The kitchen building, adjacent to the western side of the house, has a gable roof, with separate skillion roofs attached to one long and one short side. A further skillion verandah roof wraps around the remaining sides. This joins the covered walkway described above. All roofs are clad in corrugated, galvanised iron. The gable roof has timber finials at each end. A brick fireplace and chimneystack fits between the main gable-roofed core of the building and the area under the long skillion roof. The exterior walls are clad in weatherboards, while the interior ones are partly lined with horizontal, beaded, tongue-and-groove boards. The ceilings are lined to match the walls, and under the skillion roof, follow its slope. The floors are lined with shot-edge timber boards.

Butcher's Shop

The Butcher's shop is located to the south-west of the house. It is rectangular in plan, has a gable roof and sits on low timber stumps. Surrounding this core structure on all sides is a skillion verandah roof, the supporting posts of which bear directly into the ground. A proportion of the walls of the core are made of horizontal slabs slotted into vertical posts, while the remainder is open timber framing. The gable ends are clad in rough-sawn weatherboards, and pierced by timber-bladed vent panels. The bargeboards and fascias to the gable roof are simply scalloped, and a timber finial is attached to one end. All roofs are clad in corrugated iron.

On the interior, the roof framing to both the gable and skillion roofs is exposed. A number of horizontal roof ties are in place. The edges of the corrugated iron cladding to the verandah roofs extend, for a short distance, inside the wall line. The interior space is divided by a number of partial walls made either of framing alone, timber doors, or horizontal slabs. The height of these walls matches the top-plate height of the exterior walls. The floor is lined with shot-edge timber boards.

Shearers' Quarters

The quarters for the shearers have a broken-backed, hipped roof clad in corrugated iron. Sitting on timber stumps, the building is adjacent to the north-eastern corner of the house. A chimneystack pierces the roof sheeting at a central point along the ridge. Some of the structure's walls are clad in weatherboards, while the remainder are made of corrugated iron insulated with charcoal (according to both the NTQ & AHC descriptions). Between timber columns with capitals, the balustrading to the verandah is made of timber frames in which wool bail straps are fitted diagonally.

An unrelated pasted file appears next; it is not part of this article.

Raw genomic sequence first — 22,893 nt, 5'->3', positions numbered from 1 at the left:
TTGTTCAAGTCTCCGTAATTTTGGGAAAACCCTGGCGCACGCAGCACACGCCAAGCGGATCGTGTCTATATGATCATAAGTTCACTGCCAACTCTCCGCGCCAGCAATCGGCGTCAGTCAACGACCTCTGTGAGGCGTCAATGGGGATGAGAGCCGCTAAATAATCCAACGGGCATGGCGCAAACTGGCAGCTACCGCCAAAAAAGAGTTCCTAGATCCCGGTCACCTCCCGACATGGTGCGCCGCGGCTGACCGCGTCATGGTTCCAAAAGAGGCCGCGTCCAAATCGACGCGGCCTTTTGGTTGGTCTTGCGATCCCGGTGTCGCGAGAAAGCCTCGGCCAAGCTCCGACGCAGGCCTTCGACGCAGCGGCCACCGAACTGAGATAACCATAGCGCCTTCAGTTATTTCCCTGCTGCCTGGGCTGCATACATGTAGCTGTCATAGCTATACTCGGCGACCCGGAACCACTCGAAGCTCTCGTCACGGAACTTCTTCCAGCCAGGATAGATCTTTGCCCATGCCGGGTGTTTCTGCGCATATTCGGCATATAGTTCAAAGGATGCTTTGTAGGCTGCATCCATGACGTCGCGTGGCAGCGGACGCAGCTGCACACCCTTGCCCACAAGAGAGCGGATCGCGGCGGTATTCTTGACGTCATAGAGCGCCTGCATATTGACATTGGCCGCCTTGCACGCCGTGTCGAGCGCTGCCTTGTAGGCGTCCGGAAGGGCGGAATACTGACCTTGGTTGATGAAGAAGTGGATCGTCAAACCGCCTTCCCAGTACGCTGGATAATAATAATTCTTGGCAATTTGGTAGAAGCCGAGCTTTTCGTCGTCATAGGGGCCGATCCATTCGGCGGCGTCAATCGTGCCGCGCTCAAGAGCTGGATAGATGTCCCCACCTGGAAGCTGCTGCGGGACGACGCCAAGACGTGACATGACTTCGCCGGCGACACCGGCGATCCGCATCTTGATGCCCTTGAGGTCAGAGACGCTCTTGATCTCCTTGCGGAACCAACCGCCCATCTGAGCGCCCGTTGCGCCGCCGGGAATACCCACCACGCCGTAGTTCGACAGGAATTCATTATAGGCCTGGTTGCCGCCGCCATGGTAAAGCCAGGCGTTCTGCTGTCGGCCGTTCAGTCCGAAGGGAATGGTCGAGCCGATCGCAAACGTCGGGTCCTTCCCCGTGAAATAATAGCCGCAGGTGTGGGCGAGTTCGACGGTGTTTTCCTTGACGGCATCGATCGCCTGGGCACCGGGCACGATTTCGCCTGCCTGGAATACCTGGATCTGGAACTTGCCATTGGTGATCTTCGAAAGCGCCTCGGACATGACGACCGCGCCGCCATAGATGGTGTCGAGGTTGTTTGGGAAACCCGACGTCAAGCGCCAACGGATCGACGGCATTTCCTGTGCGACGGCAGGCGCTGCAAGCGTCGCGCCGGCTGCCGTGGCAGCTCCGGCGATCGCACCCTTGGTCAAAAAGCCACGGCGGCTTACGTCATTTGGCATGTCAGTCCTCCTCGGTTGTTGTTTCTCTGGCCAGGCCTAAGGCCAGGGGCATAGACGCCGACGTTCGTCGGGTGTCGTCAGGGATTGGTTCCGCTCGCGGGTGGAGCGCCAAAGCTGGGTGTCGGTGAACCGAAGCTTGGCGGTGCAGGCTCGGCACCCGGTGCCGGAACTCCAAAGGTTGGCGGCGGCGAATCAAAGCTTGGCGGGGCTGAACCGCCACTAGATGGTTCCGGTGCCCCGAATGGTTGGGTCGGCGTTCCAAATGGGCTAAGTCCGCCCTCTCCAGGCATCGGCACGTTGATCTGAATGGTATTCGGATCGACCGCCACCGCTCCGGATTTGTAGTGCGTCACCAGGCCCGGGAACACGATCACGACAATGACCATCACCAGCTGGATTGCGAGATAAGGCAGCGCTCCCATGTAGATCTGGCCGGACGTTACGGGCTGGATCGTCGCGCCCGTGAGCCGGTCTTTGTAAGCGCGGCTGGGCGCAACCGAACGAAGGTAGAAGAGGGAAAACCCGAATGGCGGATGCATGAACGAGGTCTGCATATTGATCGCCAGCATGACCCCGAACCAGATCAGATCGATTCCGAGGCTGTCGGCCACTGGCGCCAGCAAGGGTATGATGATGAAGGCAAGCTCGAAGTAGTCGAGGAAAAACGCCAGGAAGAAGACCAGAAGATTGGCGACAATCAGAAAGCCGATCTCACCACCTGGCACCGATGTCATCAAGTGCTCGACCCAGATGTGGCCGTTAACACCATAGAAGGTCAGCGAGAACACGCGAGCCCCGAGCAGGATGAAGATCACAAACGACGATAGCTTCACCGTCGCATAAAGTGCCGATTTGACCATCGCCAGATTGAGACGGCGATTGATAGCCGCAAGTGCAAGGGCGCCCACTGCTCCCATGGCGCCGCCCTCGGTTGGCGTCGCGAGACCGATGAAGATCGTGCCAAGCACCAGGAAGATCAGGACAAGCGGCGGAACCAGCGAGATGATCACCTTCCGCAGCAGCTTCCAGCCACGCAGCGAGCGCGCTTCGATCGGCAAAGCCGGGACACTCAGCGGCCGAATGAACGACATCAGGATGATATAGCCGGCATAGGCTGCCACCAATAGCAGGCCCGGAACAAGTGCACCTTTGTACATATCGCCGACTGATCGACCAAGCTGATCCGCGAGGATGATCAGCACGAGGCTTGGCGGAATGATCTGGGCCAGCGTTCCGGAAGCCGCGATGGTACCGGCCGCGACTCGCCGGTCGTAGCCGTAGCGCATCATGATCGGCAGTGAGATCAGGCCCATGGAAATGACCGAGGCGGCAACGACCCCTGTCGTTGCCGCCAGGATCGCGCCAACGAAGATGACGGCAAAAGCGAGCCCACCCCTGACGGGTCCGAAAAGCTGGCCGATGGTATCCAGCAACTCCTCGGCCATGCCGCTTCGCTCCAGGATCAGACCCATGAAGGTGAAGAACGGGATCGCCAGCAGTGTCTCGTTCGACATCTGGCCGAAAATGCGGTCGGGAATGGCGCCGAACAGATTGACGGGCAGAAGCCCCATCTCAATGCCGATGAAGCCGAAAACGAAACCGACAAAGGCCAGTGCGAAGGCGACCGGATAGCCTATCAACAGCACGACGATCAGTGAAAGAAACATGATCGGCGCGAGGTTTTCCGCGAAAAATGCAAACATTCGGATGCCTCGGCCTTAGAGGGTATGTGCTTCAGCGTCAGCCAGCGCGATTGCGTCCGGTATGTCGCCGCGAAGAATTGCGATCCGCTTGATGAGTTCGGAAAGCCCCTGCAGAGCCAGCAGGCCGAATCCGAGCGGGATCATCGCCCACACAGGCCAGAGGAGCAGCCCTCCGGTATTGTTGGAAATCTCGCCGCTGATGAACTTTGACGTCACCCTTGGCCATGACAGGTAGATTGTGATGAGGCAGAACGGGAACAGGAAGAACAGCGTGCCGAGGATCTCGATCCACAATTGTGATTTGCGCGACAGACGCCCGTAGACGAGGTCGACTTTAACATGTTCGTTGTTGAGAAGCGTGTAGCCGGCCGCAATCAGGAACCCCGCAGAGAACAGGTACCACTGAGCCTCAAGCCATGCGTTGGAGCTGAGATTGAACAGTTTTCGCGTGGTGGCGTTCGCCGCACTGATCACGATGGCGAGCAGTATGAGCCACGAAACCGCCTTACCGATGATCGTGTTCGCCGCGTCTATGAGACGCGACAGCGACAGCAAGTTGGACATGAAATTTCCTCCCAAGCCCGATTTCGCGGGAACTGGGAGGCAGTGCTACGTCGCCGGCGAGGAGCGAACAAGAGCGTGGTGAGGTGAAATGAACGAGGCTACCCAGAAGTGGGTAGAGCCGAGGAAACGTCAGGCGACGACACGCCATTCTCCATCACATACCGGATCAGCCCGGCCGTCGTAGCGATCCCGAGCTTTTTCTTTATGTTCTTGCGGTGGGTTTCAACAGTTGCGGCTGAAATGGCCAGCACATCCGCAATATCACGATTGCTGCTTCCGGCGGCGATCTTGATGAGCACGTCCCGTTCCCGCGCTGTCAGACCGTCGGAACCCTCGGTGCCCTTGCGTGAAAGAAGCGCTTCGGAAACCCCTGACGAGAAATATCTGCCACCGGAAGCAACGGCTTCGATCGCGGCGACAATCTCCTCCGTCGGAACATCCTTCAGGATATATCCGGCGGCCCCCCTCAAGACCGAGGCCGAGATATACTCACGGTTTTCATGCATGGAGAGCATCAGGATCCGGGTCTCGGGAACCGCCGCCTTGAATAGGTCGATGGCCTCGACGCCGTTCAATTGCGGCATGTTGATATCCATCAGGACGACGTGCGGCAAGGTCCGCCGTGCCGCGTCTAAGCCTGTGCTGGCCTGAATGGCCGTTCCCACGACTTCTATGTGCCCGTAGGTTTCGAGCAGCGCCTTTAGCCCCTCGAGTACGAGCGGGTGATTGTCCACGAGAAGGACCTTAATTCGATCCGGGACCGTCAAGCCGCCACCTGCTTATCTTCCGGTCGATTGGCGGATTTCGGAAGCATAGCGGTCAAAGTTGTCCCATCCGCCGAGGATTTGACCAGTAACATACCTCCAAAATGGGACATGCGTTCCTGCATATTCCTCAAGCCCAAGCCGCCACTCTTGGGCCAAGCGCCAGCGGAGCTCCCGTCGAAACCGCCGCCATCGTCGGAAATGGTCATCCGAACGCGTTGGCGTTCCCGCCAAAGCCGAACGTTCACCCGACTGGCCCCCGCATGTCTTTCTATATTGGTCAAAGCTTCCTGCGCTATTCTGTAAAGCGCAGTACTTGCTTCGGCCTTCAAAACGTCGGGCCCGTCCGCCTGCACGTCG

The stable building is located south of the house. It forms a long, narrow rectangle in plan, and has a gable roof clad in corrugated iron. The gable ends are clad in weatherboards, while the remaining walls are made of vertical slabs fitted between timber posts, which are positioned at corners, openings, and other structural intervals. One short wall, below the gable weatherboards, is open. All timber appears to be hand-worked or split, except the northern end's bargeboards, which are simply carved. The other gable end has a timber-framed, fixed-glass window, with six lights. A number of wide timber doors open into the adjoining timber-fenced yard, above which are hinged timber-paling gates. A window opens from the opposite elevation, which also has a number of wide, doorless openings. The building sits directly on the ground. Inside the roof framing is exposed. The long space is divided by a slab wall at one end, and a number of timber stalls. Two gabled coach sheds are located adjacent to the open façade.